Reading is a very high priority in our schools.
In order to have an effective and aspirational curriculum in reading, both reading for pleasure and highly effective reading skills are central to the learning culture at the Angel Road schools. This is because we recognise the long term benefits of being a good reader, and conversely the significant detrimental impact on life chances of being a poor or non-reader.
Our 6 guiding principles
Balance Rigour Relevance Coherence Big ideas Engagement
Why should we teach Reading? – Our Intent
- We are determined that every child will learn to read, regardless of their background, needs or abilities.
- To quickly build on and enhance children’s early reading experiences.
- To provide a rich reading curriculum which both challenges and develops a love of books.
- To build on phonological awareness, to learn to read and gain knowledge for themselves and access information in the next stages of their learning across the curriculum.
- To provide children with the confidence and knowledge of literature and books to help them access their world and learning.
The big ideas in Reading
- Phonological awareness and phonics
- Fluency – efficient pace, intonation, expression, control
- Comprehension – to make meaning from a text
- Confidence – to express personal views, to read aloud and independently
- Pleasure, curiosity and inspiration
- Life- long value
- Unlocks other learning- Matthew effect
How is the teaching of Reading organised? – Our Implementation
- Reading is prioritised to allow children to access the full curriculum and develop skills for future learning.
- A rigorous approach to the teaching of reading focusses on fluency, confidence and reading for pleasure.
- Children read across the curriculum and have access to a wide range of high quality texts and authors.
- Pie Corbett’s Talk for Reading book spine is used as a guide, to ensure that the pitch of books chosen are suitably challenging. This runs alongside the systematic teaching of phonics through Read Write Inc phonics and reading programme.
- The schools have developed expertise in the teaching of phonics and reading that ensures consistency and high expectations.
- Direct phonics is taught consistently every day in Year R to Year 2 and as needed in Years 3 to 6. In Nursery children develop phonological awareness. Children are supported to read books with sounds they know as these books are explicitly linked to the phonics taught. Children practice reading at home.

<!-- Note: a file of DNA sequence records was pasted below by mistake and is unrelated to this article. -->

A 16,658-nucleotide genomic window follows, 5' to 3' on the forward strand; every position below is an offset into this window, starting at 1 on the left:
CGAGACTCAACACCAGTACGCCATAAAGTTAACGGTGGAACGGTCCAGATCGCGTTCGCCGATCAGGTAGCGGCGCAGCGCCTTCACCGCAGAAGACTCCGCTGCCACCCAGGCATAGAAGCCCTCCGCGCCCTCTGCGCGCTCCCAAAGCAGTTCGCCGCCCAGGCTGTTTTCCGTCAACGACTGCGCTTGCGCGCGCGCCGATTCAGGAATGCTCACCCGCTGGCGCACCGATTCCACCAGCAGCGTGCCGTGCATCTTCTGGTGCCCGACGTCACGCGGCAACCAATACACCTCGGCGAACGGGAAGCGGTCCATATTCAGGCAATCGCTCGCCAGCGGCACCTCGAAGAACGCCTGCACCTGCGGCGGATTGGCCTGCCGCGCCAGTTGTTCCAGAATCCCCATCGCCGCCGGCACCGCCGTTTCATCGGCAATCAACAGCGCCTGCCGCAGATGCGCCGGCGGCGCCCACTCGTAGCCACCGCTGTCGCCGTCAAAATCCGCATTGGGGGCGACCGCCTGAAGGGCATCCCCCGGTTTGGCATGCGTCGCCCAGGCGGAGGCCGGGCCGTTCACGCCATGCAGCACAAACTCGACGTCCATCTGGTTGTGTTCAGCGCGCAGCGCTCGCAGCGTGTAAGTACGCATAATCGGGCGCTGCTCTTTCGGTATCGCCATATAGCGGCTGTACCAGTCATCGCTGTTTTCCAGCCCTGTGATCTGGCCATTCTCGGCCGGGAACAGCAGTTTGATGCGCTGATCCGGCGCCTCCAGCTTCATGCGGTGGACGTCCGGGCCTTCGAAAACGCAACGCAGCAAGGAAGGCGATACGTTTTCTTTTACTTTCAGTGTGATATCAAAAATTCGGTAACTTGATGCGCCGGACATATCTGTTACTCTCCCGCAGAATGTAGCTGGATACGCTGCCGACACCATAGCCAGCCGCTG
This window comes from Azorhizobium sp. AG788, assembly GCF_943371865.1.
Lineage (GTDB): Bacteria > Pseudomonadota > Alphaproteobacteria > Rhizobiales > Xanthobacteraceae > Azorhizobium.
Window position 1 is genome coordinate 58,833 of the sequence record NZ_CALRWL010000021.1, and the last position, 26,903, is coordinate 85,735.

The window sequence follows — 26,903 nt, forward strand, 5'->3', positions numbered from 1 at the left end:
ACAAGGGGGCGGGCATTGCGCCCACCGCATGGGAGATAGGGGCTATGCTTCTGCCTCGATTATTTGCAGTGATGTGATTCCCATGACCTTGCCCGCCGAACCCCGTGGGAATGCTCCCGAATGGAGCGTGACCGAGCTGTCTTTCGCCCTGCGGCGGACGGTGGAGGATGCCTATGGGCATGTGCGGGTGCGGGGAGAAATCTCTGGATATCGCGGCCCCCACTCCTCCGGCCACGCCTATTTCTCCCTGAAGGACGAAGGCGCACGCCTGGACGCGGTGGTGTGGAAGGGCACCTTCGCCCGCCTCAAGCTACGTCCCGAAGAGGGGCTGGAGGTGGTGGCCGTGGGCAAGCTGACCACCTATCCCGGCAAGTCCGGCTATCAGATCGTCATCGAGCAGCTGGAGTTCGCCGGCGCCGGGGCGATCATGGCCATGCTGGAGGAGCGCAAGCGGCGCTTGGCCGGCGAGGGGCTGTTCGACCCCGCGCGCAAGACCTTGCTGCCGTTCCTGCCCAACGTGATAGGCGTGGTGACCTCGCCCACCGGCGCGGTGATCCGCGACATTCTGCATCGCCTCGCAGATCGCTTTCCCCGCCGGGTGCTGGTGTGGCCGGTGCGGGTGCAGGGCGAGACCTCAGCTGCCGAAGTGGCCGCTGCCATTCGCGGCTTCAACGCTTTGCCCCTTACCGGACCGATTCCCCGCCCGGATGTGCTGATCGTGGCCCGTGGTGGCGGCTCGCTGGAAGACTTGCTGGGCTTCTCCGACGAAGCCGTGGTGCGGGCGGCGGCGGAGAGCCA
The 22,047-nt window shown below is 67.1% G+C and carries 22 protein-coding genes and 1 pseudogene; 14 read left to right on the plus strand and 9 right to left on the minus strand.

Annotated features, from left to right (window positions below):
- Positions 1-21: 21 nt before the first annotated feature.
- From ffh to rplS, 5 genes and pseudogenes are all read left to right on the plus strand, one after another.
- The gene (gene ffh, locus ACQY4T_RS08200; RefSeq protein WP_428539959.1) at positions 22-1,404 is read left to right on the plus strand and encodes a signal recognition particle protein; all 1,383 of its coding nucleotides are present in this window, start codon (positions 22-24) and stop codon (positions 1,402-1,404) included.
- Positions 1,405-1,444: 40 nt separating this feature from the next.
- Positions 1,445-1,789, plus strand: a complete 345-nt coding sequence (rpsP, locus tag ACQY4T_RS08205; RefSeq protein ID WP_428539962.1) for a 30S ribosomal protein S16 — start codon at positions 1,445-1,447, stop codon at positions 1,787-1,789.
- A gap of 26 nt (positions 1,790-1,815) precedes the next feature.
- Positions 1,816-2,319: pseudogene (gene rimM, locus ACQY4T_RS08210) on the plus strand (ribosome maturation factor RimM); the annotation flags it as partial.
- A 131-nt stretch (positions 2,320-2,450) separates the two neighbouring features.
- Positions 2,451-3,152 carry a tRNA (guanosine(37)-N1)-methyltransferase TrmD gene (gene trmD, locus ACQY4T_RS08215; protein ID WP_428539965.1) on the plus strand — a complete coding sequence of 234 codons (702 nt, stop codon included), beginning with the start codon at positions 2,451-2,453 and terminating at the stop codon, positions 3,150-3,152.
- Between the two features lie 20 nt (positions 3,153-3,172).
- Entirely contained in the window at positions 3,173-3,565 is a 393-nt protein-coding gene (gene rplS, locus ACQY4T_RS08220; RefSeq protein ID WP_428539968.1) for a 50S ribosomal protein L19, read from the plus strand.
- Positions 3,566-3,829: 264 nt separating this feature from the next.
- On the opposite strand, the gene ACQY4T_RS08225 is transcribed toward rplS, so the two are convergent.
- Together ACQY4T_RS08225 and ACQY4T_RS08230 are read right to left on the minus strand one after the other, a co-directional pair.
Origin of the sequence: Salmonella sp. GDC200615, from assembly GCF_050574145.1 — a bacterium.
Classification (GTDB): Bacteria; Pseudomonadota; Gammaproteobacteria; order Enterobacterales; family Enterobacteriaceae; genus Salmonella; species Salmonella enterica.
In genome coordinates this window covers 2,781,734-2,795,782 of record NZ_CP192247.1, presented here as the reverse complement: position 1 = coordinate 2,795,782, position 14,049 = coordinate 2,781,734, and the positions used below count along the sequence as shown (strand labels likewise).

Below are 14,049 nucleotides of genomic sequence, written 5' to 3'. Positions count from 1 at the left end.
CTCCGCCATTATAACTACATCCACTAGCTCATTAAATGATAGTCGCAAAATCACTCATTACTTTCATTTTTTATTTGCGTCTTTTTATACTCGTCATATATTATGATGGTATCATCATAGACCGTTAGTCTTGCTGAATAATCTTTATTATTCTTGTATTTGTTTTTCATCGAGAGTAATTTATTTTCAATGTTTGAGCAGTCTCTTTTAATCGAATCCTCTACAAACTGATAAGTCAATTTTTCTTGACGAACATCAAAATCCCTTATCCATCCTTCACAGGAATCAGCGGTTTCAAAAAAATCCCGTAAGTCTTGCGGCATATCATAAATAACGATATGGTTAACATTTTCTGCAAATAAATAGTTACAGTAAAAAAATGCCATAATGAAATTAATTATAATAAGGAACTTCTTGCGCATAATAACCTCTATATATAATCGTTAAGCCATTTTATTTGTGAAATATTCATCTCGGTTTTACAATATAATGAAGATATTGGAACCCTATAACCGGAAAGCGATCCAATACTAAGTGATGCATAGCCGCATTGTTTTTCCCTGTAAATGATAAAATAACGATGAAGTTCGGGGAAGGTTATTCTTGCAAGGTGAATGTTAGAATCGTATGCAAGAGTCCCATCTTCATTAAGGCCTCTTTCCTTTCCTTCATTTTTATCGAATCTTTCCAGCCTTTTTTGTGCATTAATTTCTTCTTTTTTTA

- We encourage parents to share stories at home.
- The lowest attaining readers have extra practise during the day and there is a focus on our disadvantaged readers having additional 1:1 reading sessions to allow them to rapidly close the gap with their peers.
- Independent reading is encouraged to help children develop fluency and to become self-reliant readers. This is modelled by teachers regularly reading aloud.
- Children are encouraged to share and discuss their understanding of books through a dialogic approach where all children’s ideas and opinions are valued.
- Children are read to regularly by an adult. Adults read aloud stories, poems and non-fiction that develop children’s vocabulary, language comprehension and a love of reading. These are tracked by the subject leader to ensure a broad and balanced range of texts are chosen (classics, new authors, historical, multi-cultural) and to challenge any bias or stereotypes.
- Comprehension is taught through whole class guided reading with a focus on teaching vocabulary and background knowledge through appropriate pedagogy; supporting children to make links and increasing their schematas. This encourages children to connect knowledge and understanding across the curriculum.
- Book talk and the explicit teaching of vocabulary raises the attainment of all children and is particularly important for those from disadvantaged backgrounds.
- In our environments, books are arranged and selected carefully in classes and around the school to give a high profile to the love of reading for pleasure and sharing stories.
- Class readers are carefully chosen to engage and stimulate a love of literature.
- World Book Day, book events and author visits support these aims.
- Opportunities to read across the curriculum are carefully planned so children link reading with wider learning.
What difference will this make? – Our Impact
- All children, including the weakest readers, make good progress from their starting points to meet or exceed age-related expectations.
- Children are familiar with and enjoy listening to a wide range of stories, poems and non-fiction.
- Children’s reading skills are developed through focussed guided reading sessions with the teacher, whole class discussion and further complimented through read-aloud curriculum with each year group having a specific selection of books to read to them therefore closing the vocabulary gap for our most disadvantaged children.